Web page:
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How far did the Depression make the work of the League more difficult?

How did it affect the work of the League of Nations?
  • It destroyed the relative prosperity of the 1920s. In Germany it wiped out the recovery that had taken place since 1924.
  • This created massive unemployment and poverty, which in turn led to desperation and despair.
  • This led to increased support for extremist parties, who used violence and adopted aggressive policies.
  • In Japan, Italy and Germany, militarism became more influential.

Japanese expansion into Manchuria and China

Why did Japan invade Manchuria and China?

In the 1920s, however, there was a revival of traditional Japanese ideas.

Why did Japan become more militarist in the 1920s and 1930s?
  • Japan failed to gain the land that she was expecting at the Treaty of Versailles.
  • The Washington Naval Agreement of 1922 made Japan an inferior partner.
  • The population began to grow rapidly and Japan needed more land and raw materials. The price of rice fell and exports of silk were affected by the Depression.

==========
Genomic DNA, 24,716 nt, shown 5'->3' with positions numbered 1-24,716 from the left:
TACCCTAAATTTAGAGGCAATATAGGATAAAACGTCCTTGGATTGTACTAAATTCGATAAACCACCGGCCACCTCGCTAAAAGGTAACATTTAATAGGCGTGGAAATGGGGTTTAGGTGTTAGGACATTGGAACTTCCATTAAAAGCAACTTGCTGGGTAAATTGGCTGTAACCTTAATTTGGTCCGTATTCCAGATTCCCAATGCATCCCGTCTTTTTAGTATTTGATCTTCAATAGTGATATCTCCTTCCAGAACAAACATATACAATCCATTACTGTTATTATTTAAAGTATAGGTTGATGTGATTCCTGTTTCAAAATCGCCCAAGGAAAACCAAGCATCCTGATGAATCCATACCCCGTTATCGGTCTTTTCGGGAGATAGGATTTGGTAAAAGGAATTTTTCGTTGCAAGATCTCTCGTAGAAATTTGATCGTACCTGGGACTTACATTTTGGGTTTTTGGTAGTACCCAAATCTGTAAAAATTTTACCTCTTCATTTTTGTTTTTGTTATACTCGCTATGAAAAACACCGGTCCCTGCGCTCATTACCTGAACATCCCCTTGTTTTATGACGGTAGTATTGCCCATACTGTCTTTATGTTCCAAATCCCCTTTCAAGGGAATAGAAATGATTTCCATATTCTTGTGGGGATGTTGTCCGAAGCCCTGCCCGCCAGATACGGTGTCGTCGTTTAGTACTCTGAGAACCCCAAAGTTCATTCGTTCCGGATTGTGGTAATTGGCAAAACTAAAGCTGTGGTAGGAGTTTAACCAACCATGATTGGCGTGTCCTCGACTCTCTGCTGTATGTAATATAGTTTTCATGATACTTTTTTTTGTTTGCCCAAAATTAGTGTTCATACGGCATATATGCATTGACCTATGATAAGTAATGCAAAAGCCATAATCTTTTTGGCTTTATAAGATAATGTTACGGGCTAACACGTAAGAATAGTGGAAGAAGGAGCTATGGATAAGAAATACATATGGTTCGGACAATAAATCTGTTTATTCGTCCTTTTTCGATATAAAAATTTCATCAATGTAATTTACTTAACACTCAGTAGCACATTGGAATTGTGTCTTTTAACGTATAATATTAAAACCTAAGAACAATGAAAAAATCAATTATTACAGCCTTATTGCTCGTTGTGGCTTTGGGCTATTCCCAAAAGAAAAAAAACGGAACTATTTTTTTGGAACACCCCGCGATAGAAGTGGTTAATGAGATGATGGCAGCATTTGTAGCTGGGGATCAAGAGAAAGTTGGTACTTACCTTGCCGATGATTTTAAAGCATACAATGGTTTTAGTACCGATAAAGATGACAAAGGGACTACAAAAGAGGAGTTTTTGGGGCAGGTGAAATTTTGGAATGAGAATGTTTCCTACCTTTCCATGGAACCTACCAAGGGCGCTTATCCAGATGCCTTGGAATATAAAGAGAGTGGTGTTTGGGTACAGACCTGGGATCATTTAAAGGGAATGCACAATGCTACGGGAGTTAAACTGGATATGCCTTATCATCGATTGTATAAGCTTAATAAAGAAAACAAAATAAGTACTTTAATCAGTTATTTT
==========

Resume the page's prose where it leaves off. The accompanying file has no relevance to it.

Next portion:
• Manchuria had vast resources of coal and iron that Japan lacked.
  • In 1931, Japan invaded Manchuria, which was a province of China, claiming that they were acting in self-defence. It claimed that a railway had been blown up at Mukden on 18th September.
  • In 1932 the Japanese set up the puppet state of Manchukuo, with the last emperor of China, P’u-i as its head.

How did the League of Nations react to the Japanese actions?
  • The League of Nations set up a Commission of Inquiry under the Earl of Lytton to investigate.
  • In October the Lytton Commission reported that there was no evidence that the Japanese had acted in self-defence and recommended that Manchuria should be an autonomous region under Chinese control.
  • The Japanese ignored the report and the condemnation from the League and resigned in 1933.
  • The Japanese action was a major blow to the League of Nations, not only because it failed to act effectively, but also because Japan was a Permanent Member of the Council.

Why was the League unable to do anything about Manchuria?
  • The lack of an army meant that countries had to be persuaded to declare war on Japan.
  • Manchuria was remote and military action would be very difficult.
  • There was very little sympathy for China and some support for Japan, which seemed to be trying to restore law and order.
  • In reality there was very little that the League could have done.

What effects did the League's actions have upon Japan?
  • The failure to condemn Japan led to the government falling under the control of the army.
  • Politicians who stood up to the armed forces were sometimes murdered. The country began a period of territorial expansion on the mainland.